So, long time, no blog. And here’s a change for the new year. Until I can get myself in shape to a) find and b) scan a pile of new postcards, I will be posting images from my own collection, 35 mm slides taken when I was ***** at the ****** of England. Part of my job at that institution (since it was pretty much completely unsupervised) was to go around England assessing public art work that had been paid for by the National Lottery. Since, as it appeared to me, no one else was doing it, I also photographed these works of art, since I thought that it might a good idea if the ***** of England actually had a visual record on what the public’s money had been spent. So…many happy/days hours since exploring some of the hidden corners of England, and some really evocative and authentic works of public sculpture and some of the truly dire…
This is Richard Wentworth’s work as the lead artist for the Teesdale Trail, that follows the river Tees from the Cumbrian moors down to the North Sea: a £70,000 project headed by Teesdale District Council, and group-funded as part of the 1996 Year of Visual Arts in the North (itself part of the Arts Council’s Arts 2000 initiative, launched in 1990, project of Lord Palumbo, then Arts Council of Great Britain Chairman). There maybe more about Arts 2000 on this blog, since, coinciding with a change of government, the Arts Lottery (which paid for much of the commissioned work on the North), and the break-up of AC of GB ended up looking rather different to Peter Palumbo’s original intent. The commission of Wentworth for the trail was the first purely public art project to be supported by the National Lottery, and was managed by Cleveland Arts (Now Tees Valley Arts), who were instrumental, with a committed and expert leadership, in bringing a number of important artists to make work in the NE in the 1990’s.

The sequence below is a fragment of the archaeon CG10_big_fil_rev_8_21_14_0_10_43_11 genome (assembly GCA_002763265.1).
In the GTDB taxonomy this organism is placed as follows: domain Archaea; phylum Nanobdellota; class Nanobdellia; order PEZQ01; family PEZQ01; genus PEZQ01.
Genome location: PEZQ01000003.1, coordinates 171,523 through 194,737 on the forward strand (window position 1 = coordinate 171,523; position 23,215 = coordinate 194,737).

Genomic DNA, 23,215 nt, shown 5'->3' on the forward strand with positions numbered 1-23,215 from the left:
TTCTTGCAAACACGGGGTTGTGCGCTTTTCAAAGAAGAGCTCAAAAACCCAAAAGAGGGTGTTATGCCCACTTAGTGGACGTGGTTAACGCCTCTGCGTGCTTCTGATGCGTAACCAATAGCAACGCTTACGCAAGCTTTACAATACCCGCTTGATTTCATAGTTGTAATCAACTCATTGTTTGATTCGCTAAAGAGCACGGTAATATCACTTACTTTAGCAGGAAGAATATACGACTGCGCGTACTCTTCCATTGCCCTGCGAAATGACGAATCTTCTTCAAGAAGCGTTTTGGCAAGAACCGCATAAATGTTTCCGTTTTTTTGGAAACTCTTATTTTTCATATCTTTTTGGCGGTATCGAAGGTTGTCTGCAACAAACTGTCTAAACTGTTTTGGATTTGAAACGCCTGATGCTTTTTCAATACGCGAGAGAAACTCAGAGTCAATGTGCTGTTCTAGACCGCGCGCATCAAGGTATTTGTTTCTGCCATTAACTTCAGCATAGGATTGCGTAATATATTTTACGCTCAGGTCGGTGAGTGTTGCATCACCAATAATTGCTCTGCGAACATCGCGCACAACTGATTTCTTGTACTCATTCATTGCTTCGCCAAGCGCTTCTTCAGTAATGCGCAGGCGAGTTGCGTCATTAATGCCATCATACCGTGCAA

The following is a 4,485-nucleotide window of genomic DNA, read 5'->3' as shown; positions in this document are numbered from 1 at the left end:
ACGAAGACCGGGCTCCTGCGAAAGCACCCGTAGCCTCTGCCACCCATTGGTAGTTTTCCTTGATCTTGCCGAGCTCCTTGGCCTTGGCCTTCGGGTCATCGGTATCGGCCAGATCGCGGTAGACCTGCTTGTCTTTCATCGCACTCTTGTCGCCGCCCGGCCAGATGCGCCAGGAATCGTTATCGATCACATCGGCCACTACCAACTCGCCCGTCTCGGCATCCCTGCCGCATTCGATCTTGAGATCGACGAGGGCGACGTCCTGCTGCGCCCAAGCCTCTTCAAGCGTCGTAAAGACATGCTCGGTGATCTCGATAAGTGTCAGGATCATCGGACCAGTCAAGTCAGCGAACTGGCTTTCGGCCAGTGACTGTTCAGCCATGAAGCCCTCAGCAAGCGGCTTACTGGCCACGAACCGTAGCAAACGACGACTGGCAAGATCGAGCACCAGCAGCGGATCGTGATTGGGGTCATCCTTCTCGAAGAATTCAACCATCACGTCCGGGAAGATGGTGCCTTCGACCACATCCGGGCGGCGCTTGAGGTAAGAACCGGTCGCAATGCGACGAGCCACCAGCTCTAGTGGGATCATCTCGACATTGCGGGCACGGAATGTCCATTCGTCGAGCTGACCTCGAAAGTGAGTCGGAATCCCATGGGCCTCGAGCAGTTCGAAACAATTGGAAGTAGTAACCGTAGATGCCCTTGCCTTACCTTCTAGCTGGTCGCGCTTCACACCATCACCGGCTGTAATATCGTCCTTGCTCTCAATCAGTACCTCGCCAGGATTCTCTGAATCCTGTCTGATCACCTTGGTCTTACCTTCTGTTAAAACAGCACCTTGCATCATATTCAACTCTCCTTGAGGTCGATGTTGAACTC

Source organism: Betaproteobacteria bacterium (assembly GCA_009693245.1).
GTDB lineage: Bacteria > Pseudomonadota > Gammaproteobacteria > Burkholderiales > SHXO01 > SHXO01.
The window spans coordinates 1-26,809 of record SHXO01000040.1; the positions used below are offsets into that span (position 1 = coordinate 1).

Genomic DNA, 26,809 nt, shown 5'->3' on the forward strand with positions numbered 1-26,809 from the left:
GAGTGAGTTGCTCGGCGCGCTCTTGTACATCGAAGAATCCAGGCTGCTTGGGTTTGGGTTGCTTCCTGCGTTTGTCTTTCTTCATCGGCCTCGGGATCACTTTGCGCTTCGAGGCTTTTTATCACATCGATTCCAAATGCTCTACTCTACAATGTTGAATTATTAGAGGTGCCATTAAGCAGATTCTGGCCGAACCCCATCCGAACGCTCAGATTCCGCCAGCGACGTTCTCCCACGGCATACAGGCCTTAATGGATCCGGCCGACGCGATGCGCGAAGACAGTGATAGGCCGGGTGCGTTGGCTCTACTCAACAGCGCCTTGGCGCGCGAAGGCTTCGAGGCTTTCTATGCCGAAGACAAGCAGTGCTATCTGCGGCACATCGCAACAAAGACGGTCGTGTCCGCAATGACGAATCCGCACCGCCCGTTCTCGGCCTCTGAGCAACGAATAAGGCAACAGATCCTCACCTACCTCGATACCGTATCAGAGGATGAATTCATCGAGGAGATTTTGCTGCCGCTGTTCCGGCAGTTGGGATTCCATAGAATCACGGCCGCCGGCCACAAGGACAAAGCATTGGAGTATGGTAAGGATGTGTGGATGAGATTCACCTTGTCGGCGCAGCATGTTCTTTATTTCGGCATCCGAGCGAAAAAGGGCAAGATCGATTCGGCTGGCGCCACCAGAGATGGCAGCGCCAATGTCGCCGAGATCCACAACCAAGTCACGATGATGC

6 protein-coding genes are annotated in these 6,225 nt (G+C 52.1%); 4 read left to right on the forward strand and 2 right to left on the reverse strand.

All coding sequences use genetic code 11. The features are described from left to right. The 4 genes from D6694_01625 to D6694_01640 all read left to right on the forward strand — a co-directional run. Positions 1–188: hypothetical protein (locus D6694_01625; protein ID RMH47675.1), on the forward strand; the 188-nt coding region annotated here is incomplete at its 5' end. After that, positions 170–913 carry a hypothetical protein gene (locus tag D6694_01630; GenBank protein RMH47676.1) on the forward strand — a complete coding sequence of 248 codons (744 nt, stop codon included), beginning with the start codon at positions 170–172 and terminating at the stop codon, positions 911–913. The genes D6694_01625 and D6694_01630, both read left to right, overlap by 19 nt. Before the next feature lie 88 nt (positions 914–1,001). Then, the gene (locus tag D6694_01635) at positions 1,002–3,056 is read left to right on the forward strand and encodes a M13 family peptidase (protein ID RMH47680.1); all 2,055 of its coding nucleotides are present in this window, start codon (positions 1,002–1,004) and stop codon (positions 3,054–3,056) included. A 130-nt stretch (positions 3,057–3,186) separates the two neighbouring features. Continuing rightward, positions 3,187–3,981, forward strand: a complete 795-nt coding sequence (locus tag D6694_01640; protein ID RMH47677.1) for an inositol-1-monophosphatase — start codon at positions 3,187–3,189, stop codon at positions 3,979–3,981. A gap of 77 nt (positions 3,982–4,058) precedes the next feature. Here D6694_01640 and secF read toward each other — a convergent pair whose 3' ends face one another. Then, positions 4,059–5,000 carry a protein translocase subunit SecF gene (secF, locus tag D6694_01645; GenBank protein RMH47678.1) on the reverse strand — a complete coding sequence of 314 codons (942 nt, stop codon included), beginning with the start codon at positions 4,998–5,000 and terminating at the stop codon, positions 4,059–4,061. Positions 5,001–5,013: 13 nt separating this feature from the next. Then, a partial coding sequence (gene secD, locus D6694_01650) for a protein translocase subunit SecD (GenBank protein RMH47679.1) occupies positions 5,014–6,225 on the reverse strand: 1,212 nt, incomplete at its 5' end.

I was then, and still am, a big fan of Richard Wentworth (I’m the proud owner of two of the genius black-and-white dinner plates that he produced for the famous fund-raising gala dinner for the Serpentine Gallery with Princess Diana back in 1995), who’s public work is more concerned with the everyday physical compromises and accommodations that must be made if we are to live together, rather than the grand statement. To apply him to a rural setting is a fascinating project, and a tribute to the expertise at Cleveland Arts. This resulted in an object-based series of works that obliquely referenced both Wentworth’s sculpture and the kind of historicised and forgotten objects, bollards, boot-scrapers, milestones and the like, that can be found on rural pathways. Wentworth probably isn’t as fashionable as he used to be, but his deconstructed use of found objects, visual puns and public space echo is much of what is made as sculpture today. These parish boundary markers are simply cast in iron, and are split longitudinally, with a dinner plate-shaped capital, and the parish name incised on the side (lettering by Karl Fisher). This image was taken on the boundary of the parish of Eggleston and Middleton. The markers lay on the path in the lee of Egglestone Abbey, a picturesque ruin for a spring day in the North Riding.
If I continue with these postings, I will credit the superb Public Sculpture of Britain Series, published by the PMSA and Liverpool University Press. This series of books is an invaluable gazetter of art in public space throughout the UK. I have my own resources, but these volumes are great for getting the facts right.